Discrete Innovation, Continuous Improvement, and Competitive Pressure
University of New South Wales - Australian School of Business - School of Economics
Colgate University - Economics Department; Institute for the Study of Labor (IZA)
University of New South Wales - School of Economics
IZA Discussion Paper No. 3132
Does competitive pressure foster innovation? In addressing this important question, prior studies ignored a distinction between discrete innovation aiming at entirely new technology and continuous improvement consisting of numerous incremental improvements and modifications made upon the existing technology. This paper shows that distinguishing between these two types of innovation will lead to a much richer understanding of the interplay between firms' incentives to innovate and competitive pressure. In particular, our model predicts that, in contrast to previous theoretical findings, an increase in competitive pressure measured by product substitutability may decrease firms' incentives to conduct continuous improvement, and that an increase in the size of discrete innovation may decrease firms' incentives to conduct continuous improvement. A unique feature of this paper is its exploration of the model's real-world relevance and usefulness through field research. Motivated by recent declines in levels of continuous improvement in Japanese manufacturing, we conducted extensive field research at two Japanese manufacturing firms. After presenting our findings, we demonstrate that our model guides us to focus on several key changes taking place at these two firms; discover their interconnectedness; and finally ascertain powerful underlying forces behind each firm's decision to weaken its investment in traditional continuous improvement activities.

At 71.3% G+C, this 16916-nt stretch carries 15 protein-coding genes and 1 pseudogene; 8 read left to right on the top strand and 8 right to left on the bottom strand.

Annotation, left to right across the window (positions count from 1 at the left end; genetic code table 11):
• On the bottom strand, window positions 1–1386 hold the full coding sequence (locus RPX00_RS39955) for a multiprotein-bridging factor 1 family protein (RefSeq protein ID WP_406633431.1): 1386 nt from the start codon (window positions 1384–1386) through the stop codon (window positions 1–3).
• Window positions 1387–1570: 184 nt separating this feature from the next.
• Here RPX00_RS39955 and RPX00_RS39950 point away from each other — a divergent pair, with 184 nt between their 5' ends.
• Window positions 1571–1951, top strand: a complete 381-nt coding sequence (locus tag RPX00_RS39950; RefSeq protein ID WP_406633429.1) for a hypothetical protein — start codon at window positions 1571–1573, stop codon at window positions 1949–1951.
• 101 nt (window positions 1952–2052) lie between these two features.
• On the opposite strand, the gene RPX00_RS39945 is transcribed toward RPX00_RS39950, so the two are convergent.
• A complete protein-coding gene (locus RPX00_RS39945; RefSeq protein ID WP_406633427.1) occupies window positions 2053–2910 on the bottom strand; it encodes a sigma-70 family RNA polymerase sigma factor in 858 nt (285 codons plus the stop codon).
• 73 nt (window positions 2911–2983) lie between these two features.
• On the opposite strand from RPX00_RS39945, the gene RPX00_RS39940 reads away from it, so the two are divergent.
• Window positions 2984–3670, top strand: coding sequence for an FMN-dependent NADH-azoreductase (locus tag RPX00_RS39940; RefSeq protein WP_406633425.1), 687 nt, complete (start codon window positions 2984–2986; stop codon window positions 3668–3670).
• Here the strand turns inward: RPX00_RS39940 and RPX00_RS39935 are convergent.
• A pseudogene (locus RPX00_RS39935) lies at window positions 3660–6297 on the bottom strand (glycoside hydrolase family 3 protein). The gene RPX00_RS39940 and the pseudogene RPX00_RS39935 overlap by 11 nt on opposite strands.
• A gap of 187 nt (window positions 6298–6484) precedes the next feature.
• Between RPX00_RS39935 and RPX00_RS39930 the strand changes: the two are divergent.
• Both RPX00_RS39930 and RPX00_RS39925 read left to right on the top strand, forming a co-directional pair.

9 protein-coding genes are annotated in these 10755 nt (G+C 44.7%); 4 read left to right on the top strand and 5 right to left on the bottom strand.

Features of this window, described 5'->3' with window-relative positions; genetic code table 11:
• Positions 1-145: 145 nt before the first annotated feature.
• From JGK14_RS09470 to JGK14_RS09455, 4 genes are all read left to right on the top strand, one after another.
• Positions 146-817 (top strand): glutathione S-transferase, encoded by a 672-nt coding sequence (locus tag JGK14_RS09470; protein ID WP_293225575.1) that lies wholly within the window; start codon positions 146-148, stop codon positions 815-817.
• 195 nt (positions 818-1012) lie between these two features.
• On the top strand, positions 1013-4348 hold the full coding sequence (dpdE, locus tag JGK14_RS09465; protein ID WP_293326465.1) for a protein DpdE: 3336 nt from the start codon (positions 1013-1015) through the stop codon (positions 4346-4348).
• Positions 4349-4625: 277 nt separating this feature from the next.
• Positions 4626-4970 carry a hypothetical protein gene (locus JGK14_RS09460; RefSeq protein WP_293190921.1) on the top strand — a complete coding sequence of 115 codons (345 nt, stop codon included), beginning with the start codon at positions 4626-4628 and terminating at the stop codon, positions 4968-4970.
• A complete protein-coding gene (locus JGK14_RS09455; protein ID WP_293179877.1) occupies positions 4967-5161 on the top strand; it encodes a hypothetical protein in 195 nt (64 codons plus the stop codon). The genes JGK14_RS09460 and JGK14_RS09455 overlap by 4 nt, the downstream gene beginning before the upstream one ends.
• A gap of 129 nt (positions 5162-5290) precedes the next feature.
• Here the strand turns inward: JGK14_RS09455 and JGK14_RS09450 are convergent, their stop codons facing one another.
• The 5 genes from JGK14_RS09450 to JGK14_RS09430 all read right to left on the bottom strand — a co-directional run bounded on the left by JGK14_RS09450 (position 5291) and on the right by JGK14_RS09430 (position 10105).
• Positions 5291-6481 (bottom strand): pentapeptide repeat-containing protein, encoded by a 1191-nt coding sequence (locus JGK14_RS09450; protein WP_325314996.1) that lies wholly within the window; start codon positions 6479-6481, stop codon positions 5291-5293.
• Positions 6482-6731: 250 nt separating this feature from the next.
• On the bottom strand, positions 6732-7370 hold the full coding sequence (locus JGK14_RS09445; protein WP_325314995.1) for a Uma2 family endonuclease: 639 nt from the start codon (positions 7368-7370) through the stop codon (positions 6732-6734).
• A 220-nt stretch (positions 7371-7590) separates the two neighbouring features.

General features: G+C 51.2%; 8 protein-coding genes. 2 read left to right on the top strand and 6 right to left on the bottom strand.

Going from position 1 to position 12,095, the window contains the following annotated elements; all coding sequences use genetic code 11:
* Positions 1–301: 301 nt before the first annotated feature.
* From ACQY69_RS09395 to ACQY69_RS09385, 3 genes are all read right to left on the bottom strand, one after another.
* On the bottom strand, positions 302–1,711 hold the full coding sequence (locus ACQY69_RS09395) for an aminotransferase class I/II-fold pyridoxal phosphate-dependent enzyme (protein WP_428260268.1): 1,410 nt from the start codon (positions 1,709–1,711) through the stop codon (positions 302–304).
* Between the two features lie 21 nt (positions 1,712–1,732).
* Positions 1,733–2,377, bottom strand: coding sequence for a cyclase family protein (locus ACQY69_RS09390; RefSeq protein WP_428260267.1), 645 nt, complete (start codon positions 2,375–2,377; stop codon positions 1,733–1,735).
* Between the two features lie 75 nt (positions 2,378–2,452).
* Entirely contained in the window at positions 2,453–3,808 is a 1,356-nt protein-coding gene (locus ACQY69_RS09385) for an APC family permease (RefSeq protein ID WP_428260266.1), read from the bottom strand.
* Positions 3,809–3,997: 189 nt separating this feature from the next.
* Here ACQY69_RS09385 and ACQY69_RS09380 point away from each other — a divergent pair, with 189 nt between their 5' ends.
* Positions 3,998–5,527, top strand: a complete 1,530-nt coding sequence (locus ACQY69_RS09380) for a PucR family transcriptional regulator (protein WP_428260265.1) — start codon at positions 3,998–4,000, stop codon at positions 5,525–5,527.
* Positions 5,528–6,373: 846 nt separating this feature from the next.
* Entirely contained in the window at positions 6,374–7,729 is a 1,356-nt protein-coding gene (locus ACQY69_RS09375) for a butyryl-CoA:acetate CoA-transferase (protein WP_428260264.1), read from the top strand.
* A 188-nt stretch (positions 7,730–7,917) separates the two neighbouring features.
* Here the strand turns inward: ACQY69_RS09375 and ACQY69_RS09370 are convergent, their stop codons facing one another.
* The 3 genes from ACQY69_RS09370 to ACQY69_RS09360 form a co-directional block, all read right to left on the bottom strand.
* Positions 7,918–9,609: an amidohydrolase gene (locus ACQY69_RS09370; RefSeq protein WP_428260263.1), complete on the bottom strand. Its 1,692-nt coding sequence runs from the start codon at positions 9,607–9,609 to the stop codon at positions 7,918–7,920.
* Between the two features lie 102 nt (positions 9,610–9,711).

Number of Pages in PDF File: 28
Keywords: competitive pressure, continuous improvement, discrete innovation, field research, location model, product substitutability, small group activities, technical progress
JEL Classification: L10, L60, M50, O30working papers series
Date posted: November 26, 2007
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